Our tennis star drops her shield and sets the record straight on matters of the heart and other subjects that touch a raw nerve
You can’t use the ‘F’ word in tennis ace Sania Mirza’s hearing unless you’re begging for an icy comeback. I learned that when I began to ask her if she’s a feminist and got cut off midway through my question.
“The fact that ‘feminist’ is a word means we live in a man’s world,” says Mirza. “Why do we need that word? I don’t think I am a feminist. I am a person who thinks the normal way about equality. It’s about having equal opportunities and rights. All basic things and I don’t get why I need to be a feminist to say these things.”
I’m 29-year-old Mirza’s third media interaction of the day, a day that’s going to be filled with many more Q&A sessions with journalists interested in her autobiography, Ace Against Odds.
She’s just flown in from Mumbai. She’s tired. She’s also hungry, having missed lunch, so perhaps that’s why the ordinarily guarded sportsperson is so open about her life, loves, and beliefs.
She rages a little about the need for the existence of the F word and then adds: “I am actually one of the most traditional people you will meet. I got married to Shoaib (Malik) at 23 when people told me I was too young.”
Sania Mirza is no stranger to controversy. But her marriage six years ago to Malik, a Pakistani, and a cricketer at that, still has India’s more jingoistic citizens fulminating.
Though Mirza’s parents were less concerned about their future son-in-law’s nationality than they were about their daughter’s confidence that Shoaib was indeed ‘the one’, most of the rest of the country had an opinion on the matter, and it wasn’t a good one.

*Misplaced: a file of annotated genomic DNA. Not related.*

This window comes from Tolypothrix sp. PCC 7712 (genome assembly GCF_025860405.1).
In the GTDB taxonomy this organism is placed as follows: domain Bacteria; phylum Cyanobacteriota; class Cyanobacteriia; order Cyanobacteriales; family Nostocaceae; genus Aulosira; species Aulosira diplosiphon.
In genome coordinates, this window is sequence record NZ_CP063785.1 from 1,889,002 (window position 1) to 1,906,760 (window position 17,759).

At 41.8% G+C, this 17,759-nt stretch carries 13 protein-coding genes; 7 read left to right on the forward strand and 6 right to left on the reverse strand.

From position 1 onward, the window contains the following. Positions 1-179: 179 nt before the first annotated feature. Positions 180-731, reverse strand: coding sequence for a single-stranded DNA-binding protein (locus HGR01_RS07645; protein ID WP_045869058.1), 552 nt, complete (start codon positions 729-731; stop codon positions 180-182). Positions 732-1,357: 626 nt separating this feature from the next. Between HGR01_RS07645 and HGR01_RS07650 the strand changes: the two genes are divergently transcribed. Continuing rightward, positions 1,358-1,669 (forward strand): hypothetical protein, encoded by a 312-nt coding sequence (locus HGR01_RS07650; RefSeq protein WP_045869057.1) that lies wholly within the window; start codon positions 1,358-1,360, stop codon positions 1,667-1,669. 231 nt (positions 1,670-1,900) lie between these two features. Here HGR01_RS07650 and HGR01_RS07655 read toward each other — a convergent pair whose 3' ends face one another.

And, after all, what’s a good sub-continental love story without mass hysteria, invasion of privacy and an ‘unpatriotic’ protagonist? While Mirza admits that both parties anticipated a few ruffled feathers, they “were not ready for what came our way”.
Overzealous media personnel thronged the Mirza household, rendering the family members captive for two weeks. Recapping the emotionally sapping episode, Mirza writes how she did not see sunlight for 10 days as the windows, even the smallest of vents and peepholes, had to be covered.
“Every few hours there was new stuff on TV, a soap opera. I was amazed by how the media was behaving. A lot of people I knew were ready to do anything, to make news out of it. At that time they didn’t realise there were families involved and probably two people in love and wanting to get married. It was pretty simple in our heads. It was amazing that other people weren’t able to see it like that.”
The only concern Mirza would answer was her parents’ question. Yes, indeed, she assured them. Shoaib is ‘the one’.
Their first encounter at an Indian restaurant on the Hobart waterfront (in Australia) with the then Pakistan cricket captain kicked off the romance, and Mirza says “the decision to get married came naturally to me”.
“As a girl, the first thing that attracts you to someone is their looks. But it was also his simplicity. He was the captain and God knows how big cricket is in this part of the world. But he remained extremely down to earth,” she says.
Being India’s daughter and Pakistan’s daughter-in-law was never going to be easy for Mirza, so the couple moved out of the sub-continent altogether to live in Dubai. “All’s well that ends well,” Mirza says with a smile.
Blame it on the movies. Hero versus villain. The good cop and the bad cop. A femme fatale as opposed to the girl next door. Reel life is simple. Real life, though, cannot be neatly classified into binaries.
In the Zone
Though shades of grey are now being incorporated in celluloid narratives, it is hard to assign a shade to Sania Mirza. If it were up to the media, she would probably be gunmetal grey rather than silver, thanks to an oft-turbulent relationship that has been a whole lot about love, but a lot more about hate. It’s why she has learnt to always keep her guard up.
But an autobiography might be different, I think. So I ask her about writing Ace Against Odds. “I’m tired of answering who’s next and I’m tired of saying I don’t know,” Mirza says. “Hopefully, this is the base for a parent to say, ‘well she has done it like this, so hopefully we can get our kid to do it as well’.”